Why planners should avoid getting their own licence. An Australian Financial Services Licence (AFSL) has the potential to destroy the value of small financial planning practices, according to Barry Lambert, executive chairman and founder of Count Financial. In a recent No More Practice blog, he criticised arguments that financial planning practices should get their own AFSL and said this would be a mistake for many practices. "There are many disaster cases where financial planners went out and got their own AFSL, but didn't realise how much time and effort is required to keep it, and this created a real mess for their practice. The last thing a financial planning business needs is distraction when they should be focusing on building value and creating a great practice that someone will want to buy," he said.
Improving the professionalism of planners. It will take more than codes of conduct and certificates on a wall to lift the professionalism of the financial advice industry, according Richard Klipin, CEO of the Association of Financial Advisers (AFA). "The most effective way to help advisers to adapt to the new world is through leadership – a carrot rather than a stick approach," said Klipin. "Leadership of the financial advice industry is about setting standards and raising them; it is about improving educational standards, it is about formulating robust codes of ethics and ensuring members abide by them. But more importantly, it is about standing true to what we believe in and advocating for advisers and for the profession as a whole, because we are all in this together."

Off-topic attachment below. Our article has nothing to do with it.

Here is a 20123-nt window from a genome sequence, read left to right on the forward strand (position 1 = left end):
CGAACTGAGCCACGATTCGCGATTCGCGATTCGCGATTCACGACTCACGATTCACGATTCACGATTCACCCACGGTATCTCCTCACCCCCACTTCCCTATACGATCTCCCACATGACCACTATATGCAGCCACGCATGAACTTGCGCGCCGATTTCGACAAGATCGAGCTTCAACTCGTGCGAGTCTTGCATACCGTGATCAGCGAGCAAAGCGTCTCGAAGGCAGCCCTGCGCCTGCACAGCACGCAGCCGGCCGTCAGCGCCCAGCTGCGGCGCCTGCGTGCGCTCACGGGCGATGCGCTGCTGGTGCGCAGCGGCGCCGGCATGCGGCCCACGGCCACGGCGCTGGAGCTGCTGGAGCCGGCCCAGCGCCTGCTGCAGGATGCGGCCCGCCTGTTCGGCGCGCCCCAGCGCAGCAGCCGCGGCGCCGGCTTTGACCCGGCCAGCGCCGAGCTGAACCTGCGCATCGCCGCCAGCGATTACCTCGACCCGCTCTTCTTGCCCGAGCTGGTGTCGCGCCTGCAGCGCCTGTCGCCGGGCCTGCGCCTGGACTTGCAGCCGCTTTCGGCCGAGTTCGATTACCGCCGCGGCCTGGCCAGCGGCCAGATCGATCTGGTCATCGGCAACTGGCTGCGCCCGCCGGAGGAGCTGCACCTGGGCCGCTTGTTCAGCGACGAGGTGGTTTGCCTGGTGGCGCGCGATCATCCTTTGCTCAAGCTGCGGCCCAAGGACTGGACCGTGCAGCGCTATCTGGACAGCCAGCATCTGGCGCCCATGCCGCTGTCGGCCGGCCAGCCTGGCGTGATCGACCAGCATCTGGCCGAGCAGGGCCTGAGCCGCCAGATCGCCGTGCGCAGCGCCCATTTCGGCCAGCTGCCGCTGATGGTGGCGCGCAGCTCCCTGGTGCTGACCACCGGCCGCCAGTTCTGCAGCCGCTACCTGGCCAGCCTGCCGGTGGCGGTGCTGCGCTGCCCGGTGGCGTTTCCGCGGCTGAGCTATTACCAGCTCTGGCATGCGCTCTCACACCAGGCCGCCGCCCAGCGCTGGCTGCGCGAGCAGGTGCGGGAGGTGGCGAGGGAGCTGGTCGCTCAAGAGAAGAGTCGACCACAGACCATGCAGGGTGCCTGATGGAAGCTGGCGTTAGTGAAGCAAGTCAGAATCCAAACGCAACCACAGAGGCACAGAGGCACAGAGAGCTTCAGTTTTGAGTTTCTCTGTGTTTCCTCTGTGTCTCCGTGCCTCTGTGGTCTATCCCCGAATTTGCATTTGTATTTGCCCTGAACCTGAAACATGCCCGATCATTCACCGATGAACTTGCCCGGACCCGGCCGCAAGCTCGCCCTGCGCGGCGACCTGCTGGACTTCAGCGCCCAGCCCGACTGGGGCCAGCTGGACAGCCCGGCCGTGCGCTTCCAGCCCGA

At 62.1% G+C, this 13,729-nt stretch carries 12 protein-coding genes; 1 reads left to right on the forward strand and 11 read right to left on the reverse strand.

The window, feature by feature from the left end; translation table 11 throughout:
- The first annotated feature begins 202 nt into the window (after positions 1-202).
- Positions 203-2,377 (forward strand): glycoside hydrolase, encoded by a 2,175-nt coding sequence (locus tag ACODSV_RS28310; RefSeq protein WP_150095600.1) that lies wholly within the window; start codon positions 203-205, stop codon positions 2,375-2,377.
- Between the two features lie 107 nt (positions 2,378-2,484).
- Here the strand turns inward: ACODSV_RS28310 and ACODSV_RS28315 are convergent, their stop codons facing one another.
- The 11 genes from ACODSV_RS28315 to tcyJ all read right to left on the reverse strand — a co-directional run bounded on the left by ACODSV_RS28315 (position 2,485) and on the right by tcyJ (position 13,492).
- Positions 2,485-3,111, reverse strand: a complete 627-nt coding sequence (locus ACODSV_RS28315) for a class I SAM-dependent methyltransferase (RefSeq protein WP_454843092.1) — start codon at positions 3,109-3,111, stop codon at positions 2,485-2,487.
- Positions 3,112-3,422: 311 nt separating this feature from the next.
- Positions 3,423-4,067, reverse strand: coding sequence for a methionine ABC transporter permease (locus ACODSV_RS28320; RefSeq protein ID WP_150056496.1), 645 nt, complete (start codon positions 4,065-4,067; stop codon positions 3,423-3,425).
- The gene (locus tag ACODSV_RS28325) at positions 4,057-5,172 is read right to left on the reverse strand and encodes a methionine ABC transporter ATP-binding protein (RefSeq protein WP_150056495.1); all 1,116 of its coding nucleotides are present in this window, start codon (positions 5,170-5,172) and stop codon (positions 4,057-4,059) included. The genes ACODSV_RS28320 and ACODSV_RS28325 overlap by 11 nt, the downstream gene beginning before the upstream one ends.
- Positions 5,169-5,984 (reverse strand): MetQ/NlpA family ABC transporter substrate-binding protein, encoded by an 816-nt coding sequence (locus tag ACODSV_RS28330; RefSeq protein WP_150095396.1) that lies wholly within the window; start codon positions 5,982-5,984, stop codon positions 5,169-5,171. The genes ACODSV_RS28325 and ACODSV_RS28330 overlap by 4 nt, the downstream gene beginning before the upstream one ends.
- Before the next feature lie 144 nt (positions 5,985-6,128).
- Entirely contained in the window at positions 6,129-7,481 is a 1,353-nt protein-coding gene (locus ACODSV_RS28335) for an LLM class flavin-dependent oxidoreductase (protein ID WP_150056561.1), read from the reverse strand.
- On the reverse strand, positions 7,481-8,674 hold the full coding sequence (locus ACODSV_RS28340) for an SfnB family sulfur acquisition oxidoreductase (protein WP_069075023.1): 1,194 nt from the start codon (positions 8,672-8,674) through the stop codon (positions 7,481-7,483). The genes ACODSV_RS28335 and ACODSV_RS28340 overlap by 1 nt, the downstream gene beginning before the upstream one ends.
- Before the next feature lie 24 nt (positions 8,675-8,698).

ATO warns of sophisticated structured financial products. Investors should be cautious about sophisticated structured financial products that claim to offer franking credits and other tax benefits, according to the Australian Tax Office. “These complex highly-structured investment products claim to offer investors exposure to a portfolio of listed securities but use a derivative instrument, such as a swap to direct the cash dividend to a counterparty, while attempting to retain the benefit of franking credits on the dividends," said tax commissioner Michael D’Ascenzo. Franking credits attach to distributions paid by a company, representing tax paid by the company on its profits. However, D’Ascenzo said franking credits are only available under the law to the true economic owners of the shares in the company, not those who dispose of the risks and benefits of owning the shares.
SMSFs hit by fraud or theft have legal options. Trustees of self managed super funds (SMSFs) do have legal options in the event of fraud or theft, according to SMSF Professionals’ Association of Australia (SPAA) CEO Andrea Slattery. “In the wake of the Trio/Astarra scam, there has been a misconception that SMSF trustees are swimming outside the flags when they lose their superannuation savings because of fraud or theft. A recent court settlement, in which an elderly woman got back most of her life savings of $1 million she lost in the Trio/Astarra fraud, is positive proof that SMSF trustees do have legal recourse when these tragic events occur,” according to Slattery, who said SMSF investors potentially do have options available to them should they suffer fraud or loss, and the court settlement is strong evidence of this.